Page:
Those whose view of life is pointed downward are, thankfully, rare in my life and it is indeed my job to keep it that way.  The most potentially  problematic, yet easiest to control, is the friendships on social media.  I am judicious about blocking and deleting anyone, with only those who have been hurtful in a big way, or over time, getting the boot.  Accepting online friendships is more of a judgment call, with any hint that a person is not being transparent about their identity, and/or reasons for being on my network, being a red flag.  Beggars, trolls and boastful people have generally not found welcome on these sites.

That said, those who genuinely need, and appreciate, help will always find a place here.  Peterson’s rule does not eschew kindliness and fellowship, nor does my code of living.

After The Blood Harvest

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October 3, 2017, Prescott Valley-

I attended a small candlelight vigil, this evening, at a Lutheran Church on this town’s near north side.  About a dozen people prayed and lit special candles for the victims of the October 1 mass murder in Las Vegas.

I will be processing this horrific event for some time.  Along with smaller, but no less terrible, if personalized, events happening within my small circle, the Las Vegas massacre  has given October an ominous start.  October is a month traditionally devoted to harvest, in the Northern Hemisphere, and planting, in the South of the planet.

The killer, who may, or may not, have had help and encouragement from as far away as the Philippines, left no obvious motive for his mayhem.  We are only left to speculate, which is ever a perilous thing, in and of itself.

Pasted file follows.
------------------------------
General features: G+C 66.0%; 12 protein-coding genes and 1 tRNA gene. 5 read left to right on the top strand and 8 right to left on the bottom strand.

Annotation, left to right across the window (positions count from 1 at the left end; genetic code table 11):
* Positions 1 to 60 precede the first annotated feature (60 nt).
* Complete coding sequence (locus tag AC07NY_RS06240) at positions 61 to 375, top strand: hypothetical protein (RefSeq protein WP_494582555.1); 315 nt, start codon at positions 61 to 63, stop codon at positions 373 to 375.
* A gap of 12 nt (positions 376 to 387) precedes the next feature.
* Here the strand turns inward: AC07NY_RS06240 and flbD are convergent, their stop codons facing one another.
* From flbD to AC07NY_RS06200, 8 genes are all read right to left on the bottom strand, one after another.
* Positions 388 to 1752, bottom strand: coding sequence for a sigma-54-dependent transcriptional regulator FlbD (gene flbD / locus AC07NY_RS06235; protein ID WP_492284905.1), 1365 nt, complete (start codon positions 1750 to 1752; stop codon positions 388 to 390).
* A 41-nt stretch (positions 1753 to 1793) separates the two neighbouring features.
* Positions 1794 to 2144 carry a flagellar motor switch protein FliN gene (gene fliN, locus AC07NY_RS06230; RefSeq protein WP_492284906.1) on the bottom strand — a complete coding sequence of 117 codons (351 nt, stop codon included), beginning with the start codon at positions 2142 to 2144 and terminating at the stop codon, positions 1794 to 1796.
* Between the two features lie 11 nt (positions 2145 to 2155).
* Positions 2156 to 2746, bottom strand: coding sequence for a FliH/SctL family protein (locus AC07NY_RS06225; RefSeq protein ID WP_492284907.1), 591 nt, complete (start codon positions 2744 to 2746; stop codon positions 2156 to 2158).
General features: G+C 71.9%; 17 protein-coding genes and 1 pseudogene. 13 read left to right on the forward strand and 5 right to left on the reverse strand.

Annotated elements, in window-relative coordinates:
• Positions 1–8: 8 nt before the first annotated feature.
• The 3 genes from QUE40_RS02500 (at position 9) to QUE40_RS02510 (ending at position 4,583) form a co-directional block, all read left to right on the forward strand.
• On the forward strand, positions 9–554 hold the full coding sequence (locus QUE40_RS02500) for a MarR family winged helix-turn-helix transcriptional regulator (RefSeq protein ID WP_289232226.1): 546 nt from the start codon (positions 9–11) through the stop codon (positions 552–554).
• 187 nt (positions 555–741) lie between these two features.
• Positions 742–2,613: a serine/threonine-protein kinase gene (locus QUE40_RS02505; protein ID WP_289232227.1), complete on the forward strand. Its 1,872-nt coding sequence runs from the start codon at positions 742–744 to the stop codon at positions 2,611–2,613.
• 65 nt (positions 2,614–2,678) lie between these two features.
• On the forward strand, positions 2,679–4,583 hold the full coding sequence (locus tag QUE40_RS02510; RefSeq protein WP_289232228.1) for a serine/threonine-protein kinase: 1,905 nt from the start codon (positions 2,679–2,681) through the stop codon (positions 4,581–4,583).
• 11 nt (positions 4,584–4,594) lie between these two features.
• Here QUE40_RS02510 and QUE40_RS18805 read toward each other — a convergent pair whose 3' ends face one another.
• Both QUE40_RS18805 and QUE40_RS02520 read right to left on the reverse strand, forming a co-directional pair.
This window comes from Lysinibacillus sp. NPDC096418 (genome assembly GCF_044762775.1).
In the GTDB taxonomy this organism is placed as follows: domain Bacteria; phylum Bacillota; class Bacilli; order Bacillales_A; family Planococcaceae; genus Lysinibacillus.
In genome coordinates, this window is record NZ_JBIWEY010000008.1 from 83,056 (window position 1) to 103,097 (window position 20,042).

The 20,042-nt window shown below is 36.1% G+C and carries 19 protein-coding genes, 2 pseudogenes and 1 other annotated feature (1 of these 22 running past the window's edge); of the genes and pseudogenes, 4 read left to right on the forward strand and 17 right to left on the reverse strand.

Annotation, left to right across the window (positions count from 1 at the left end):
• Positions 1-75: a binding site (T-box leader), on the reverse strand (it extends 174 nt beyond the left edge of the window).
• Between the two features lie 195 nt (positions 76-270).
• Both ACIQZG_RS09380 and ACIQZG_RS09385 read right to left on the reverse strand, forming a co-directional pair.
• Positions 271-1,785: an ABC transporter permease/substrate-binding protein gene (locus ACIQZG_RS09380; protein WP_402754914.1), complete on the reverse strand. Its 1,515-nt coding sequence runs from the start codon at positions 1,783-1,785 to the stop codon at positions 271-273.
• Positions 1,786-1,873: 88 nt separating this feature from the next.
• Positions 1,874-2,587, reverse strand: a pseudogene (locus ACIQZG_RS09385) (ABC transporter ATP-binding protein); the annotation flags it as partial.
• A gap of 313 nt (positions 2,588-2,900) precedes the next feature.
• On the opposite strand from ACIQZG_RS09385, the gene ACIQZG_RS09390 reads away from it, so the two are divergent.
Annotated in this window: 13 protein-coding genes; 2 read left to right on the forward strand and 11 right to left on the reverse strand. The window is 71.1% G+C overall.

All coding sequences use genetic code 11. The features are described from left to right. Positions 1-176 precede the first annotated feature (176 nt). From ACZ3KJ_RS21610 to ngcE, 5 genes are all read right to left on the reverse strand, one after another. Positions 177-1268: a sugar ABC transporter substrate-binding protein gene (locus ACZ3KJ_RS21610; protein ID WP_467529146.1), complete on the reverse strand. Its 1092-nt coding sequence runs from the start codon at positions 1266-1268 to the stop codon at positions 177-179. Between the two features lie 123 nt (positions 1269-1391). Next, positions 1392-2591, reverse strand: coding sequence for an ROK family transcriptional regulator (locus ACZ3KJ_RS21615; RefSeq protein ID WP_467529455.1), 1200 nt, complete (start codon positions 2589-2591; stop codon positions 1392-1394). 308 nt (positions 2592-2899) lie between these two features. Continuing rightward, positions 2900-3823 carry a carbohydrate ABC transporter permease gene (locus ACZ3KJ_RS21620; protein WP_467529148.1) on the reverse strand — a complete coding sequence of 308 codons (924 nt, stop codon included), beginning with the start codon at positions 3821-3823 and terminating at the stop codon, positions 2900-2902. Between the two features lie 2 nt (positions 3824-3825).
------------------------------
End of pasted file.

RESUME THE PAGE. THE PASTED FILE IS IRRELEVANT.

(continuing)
The motives of a person, within my neighbourhood, who has taken in recent days to harassing the family of my departed next door neighbour, are much clearer.  He sees them as something of a threat to the value of his property.  This has led him to taunting them, in the midst of their grief.  I am hoping, and praying, that this state of affairs will be resolved peacefully.

Yet, therein lies a key to the entirety of crimes against humanity, large and small.  The enemy, as I said last night, is anonymity.  Many believe, with Robert Frost, that “Good fences make good neighbours”.  While a measure of privacy is good for each of us, in the course of a day, there is a fine line between that reasonable privacy and anonymity.  No one seems to know much about the Las Vegas killer.  No one knew much about others of his ilk, either, from John Wayne Gacy, through Ted Bundy and Gary Tison, to the ISIS-inspired killers in San Bernardino, Brussels and Manchester.

I am a relatively quiet man, who has lived alone for the past six years.  This could very easily lead to people concluding that I am a threat to their safety, especially if I were to maintain a reclusive lifestyle.  Indeed, there are a few restaurants in my town where I am not welcome, when dining alone.  Thus, for the broader sake of becoming familiar to my neighbours, as well as for my own sense of well-being, I have chosen to be active in certain community groups.  It also helps that I have no hidden agenda or any particular mental health issues, unless one regards my mild autism as such.

The latest national tragedy will only see the silver lining of reconciliation, if we as a nation begin to recognize that anonymity and excessive guardedness are what got us into this mess, in the first place.